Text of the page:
I don’t have much to say on Hollywood’s economic assertions about intellectual property piracy, other than to say that I’m sure it’s overstated, it will result in destructive legislation, and it will delay the industry’s entrance into the 21st Century of electronic distribution. In other words, it’s the typical nonsense from a dinosaur. However, this quote countering Hollywood’s nonsense is bogus:
It’s important to remember, however, that even though piracy prevents money from reaching the movie industry, those dollars probably stay in the economy, one intellectual property expert said.
“In other words, let’s say people are forgoing paying for $6 billion in movies by downloading or consuming illegal goods but end up spending that $6 billion on iPods, computers and HDTV sets on which to watch the movies, which leads to $25 billion in job creation in the computer/software/consumer electronics field,” Jason Shultz, staff lawyer at the Electronic Frontier Foundation, wrote in an e-mail.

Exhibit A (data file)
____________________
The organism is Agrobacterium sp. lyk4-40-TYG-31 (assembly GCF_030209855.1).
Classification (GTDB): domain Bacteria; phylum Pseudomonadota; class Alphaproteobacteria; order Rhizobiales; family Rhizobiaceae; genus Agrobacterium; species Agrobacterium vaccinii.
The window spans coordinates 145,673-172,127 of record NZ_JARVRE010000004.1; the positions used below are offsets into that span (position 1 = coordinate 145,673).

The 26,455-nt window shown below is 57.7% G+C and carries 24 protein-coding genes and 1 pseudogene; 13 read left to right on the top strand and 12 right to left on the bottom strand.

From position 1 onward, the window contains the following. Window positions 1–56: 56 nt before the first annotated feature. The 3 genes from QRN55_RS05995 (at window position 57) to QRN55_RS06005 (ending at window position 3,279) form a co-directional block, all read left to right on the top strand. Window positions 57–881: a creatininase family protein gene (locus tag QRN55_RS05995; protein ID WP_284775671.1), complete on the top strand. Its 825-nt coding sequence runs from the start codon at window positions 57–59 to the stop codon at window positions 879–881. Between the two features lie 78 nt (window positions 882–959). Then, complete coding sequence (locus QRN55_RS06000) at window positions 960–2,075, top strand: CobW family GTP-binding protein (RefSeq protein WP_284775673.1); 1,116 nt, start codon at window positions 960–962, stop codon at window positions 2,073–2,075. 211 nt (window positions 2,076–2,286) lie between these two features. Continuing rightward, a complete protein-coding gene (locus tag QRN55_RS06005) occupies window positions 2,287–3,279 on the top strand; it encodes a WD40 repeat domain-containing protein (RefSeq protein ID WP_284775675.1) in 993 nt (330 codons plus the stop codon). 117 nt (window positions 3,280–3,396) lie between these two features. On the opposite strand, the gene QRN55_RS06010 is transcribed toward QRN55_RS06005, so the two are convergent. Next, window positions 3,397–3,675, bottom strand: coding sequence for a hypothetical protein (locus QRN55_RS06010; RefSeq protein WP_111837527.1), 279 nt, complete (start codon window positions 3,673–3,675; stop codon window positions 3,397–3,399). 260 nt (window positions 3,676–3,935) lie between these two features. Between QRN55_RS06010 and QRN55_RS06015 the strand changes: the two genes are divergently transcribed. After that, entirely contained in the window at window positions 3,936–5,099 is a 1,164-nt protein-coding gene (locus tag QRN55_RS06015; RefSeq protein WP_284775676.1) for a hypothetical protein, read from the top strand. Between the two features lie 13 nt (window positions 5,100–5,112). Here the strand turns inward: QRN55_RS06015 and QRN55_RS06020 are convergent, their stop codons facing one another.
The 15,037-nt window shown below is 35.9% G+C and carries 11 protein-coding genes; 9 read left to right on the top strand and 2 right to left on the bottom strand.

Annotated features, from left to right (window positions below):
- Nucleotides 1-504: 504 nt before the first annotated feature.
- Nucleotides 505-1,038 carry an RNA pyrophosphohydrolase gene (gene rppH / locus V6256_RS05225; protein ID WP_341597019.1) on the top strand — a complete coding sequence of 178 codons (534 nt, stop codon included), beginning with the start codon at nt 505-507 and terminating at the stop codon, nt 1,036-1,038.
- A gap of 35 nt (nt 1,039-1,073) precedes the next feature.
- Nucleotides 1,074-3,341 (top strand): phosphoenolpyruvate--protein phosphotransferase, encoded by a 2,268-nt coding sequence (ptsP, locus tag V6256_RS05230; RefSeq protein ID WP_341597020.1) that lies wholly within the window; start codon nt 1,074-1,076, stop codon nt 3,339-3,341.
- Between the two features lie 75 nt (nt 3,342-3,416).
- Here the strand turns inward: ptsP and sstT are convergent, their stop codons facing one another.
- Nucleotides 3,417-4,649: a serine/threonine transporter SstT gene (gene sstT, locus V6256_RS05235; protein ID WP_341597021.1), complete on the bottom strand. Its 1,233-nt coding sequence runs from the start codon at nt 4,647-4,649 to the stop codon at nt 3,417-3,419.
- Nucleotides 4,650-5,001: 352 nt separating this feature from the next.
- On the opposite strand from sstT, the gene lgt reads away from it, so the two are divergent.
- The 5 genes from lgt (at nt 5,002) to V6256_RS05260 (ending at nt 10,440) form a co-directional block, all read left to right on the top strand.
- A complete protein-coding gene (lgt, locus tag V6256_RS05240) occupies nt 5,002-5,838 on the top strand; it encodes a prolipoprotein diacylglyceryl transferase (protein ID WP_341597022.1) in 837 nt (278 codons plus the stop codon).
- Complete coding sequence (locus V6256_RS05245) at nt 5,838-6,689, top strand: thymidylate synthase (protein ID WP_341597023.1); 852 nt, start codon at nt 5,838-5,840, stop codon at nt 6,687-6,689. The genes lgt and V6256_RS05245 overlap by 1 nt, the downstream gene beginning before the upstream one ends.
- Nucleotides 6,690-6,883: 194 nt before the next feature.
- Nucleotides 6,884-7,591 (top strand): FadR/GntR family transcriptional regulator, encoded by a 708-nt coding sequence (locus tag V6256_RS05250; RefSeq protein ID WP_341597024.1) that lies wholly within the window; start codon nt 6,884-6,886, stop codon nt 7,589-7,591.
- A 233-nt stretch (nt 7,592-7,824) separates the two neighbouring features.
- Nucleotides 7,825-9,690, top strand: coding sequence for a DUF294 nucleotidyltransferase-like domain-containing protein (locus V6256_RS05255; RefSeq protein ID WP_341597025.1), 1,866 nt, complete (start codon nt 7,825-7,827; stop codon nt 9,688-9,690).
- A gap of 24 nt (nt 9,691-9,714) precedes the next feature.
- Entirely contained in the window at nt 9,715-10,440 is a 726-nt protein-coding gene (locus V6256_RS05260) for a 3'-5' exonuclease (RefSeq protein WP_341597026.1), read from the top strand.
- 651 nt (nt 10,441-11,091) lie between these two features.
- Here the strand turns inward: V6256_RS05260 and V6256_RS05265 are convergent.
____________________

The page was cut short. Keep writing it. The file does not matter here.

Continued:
The net economic effect of piracy is irrelevant to the intellectual property discussion. It does not matter that consumers spend their $350 on an iPod instead of movies. What matters is that $350 is not going to the company that created something of value to the consumer. There are many theories on how best to protect intellectual property and guarantee payment, most of them interesting. But the basic formulation of the problem does not include a community approach to evaluating economic spending. He who takes the risk should reap the reward.